Money & Banking

Banks begin to feel the heat of auto-tracking of NPAs

Our Bureau Chennai | Updated on February 03, 2011

With just two months to go before the closure of the current financial year, public sector banks are seeing their bad debts balloon with the adoption of ‘system generated' method for calculating non-performing assets (NPA).

A trial run of the system generated NPA done by a public sector bank saw its bad loans expand by 50 per cent. Irrespective of the size of the banks, bad loans went up by 10 to 30 per cent with the adoption of the new system.

According to Reserve Bank of India, the total bad debts of public sector banks was about Rs 57,301 crore as on March 31, 2010, of which, close to 55 per cent came from priority sector lending such as agriculture, small and medium enterprises and others.

New formula

The Finance Ministry has expanded the ambit of bad loans by bringing in rigorous parameters that public sector banks would have to adhere by March 31, 2011.

Earlier, only if the interest was not paid by the borrower within 90 days, it was classified as a bad loan. When he fails to pay his first due in 30 days, the system would call it a Special Mention Account- I, and if he still is unable to pay after 60 days, it is a Special Account II — warning that the account could turn rancid. The central office would call the borrower and start following if the loan value exceeds Rs 10 crore.

Toxic loan

If a trader or a businessman had been availing himself of cash credit and has not submitted his stock statement on time, the system would flag it as a bad loan. In the case of infrastructure projects, if the deadline given by the borrower in the financial closure is not met, then this would be considered a toxic loan.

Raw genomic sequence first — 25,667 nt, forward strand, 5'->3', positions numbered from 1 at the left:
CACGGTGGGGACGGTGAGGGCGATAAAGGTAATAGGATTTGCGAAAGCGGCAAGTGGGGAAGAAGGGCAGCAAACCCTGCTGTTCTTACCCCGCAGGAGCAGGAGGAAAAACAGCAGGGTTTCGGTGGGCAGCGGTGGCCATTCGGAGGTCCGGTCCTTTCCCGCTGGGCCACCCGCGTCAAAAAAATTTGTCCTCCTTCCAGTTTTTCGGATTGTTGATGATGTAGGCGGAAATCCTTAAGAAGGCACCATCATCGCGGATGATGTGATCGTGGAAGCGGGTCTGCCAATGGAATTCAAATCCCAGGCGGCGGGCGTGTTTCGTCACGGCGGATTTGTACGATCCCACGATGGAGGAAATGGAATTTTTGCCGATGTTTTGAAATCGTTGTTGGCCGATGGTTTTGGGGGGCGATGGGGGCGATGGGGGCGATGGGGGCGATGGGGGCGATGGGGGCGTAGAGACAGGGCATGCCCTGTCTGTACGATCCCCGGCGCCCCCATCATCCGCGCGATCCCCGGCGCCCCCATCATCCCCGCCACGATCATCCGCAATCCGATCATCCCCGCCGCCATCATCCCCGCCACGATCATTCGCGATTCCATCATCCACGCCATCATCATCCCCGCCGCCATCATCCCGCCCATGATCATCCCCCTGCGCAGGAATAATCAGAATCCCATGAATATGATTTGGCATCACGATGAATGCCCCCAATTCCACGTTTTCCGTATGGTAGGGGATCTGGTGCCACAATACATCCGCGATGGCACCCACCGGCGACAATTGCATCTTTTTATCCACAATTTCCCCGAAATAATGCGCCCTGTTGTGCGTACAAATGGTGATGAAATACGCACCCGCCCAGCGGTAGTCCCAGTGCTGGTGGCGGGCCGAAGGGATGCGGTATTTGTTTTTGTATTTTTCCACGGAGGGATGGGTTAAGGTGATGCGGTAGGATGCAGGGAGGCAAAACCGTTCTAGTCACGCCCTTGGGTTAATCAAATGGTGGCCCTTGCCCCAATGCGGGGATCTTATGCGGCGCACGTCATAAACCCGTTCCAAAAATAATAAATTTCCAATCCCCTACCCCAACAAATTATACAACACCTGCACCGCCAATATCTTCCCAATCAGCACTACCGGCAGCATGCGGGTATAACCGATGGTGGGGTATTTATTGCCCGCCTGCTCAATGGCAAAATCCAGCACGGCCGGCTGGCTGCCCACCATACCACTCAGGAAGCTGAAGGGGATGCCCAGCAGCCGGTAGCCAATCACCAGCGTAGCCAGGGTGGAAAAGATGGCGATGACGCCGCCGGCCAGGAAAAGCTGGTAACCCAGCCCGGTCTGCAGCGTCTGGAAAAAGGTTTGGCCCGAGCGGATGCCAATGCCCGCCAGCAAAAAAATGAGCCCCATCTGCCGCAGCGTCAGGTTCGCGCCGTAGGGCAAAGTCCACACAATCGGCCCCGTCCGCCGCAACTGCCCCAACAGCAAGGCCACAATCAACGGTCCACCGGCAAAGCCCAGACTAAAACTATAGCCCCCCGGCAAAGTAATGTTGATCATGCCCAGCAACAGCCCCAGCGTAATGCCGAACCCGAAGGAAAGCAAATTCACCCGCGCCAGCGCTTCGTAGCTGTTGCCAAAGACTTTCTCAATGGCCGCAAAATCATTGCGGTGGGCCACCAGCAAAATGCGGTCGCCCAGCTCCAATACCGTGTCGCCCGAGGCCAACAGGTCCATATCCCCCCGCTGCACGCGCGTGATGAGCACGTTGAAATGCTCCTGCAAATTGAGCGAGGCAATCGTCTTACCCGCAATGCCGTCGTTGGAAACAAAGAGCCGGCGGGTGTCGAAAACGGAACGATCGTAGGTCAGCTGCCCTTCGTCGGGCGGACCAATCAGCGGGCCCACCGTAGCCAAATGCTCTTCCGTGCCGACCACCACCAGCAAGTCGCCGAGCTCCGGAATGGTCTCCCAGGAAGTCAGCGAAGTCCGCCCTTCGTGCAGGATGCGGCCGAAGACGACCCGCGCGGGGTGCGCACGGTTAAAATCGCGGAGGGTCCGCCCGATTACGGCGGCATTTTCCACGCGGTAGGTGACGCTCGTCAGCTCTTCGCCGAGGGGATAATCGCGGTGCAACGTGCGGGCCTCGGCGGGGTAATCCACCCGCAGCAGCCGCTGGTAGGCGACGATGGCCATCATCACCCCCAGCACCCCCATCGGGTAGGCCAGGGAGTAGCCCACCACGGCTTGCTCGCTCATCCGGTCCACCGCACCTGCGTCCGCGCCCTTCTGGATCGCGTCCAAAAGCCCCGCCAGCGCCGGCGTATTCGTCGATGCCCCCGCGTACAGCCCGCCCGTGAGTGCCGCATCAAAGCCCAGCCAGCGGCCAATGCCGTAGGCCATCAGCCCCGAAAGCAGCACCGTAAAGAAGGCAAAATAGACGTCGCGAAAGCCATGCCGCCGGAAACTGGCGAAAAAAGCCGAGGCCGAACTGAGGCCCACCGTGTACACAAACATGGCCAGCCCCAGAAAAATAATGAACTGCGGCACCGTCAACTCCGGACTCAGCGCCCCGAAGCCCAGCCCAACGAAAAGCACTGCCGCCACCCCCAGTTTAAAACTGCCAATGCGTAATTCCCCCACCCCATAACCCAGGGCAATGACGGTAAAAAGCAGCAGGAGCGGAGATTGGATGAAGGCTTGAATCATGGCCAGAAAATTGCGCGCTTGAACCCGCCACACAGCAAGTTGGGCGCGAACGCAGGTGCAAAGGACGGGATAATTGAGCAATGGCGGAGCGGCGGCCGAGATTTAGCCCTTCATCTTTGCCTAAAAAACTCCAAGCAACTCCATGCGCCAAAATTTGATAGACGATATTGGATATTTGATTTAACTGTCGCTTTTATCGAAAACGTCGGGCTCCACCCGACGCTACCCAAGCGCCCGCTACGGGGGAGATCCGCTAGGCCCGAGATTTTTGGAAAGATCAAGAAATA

When the calculation of NPAs is done manually there is some leeway, some discretion in the hands of the bank official. The ‘system generated' method auto-tracks NPAs, removing any subjectivity.

A senior General Manager, who did not wanted to be named, said it is a way of ensuring banks to show the full extent of their bad loans as some banks do not so.

Suppose the ‘equated monthly instalments' paid by the borrower on his home loan increases with the change in interest rate, if the branch manager does not capture the increased EMI to be deducted from the account, the system would show it as an NPA.

‘Herculean task'

Another official said it is has become a ‘herculean task' as each account has to be fed with the required parameters. However the move is to encourage better monitoring of asset quality than make higher provisions for the advances which affect the profitability of the bank.

These are minor changes that arise of technicality; the biggest challenge is in agriculture advances, which are determined by external factors such as drought or floods, said Mr S. Raman, Chairman and Managing Director, Canara Bank.

Agriculture advances has been split as ‘long duration crop' and ‘short duration crop.' While paddy may be considered as a short duration crop banana may be considered as a long run crop. In which category a crop falls would be decided by each State-level bankers meeting. In case of long duration crop, allowance of two crop seasons are given, while for the short it is just one season.

“The move should be welcomed as it not only disciplines the banks but also the borrowers,” said Mr T. M. Bhasin, Chairman and Managing Director, Indian Bank. Indian Bank had implemented the auto tacking system even as early as June last, he said.

Published on February 03, 2011

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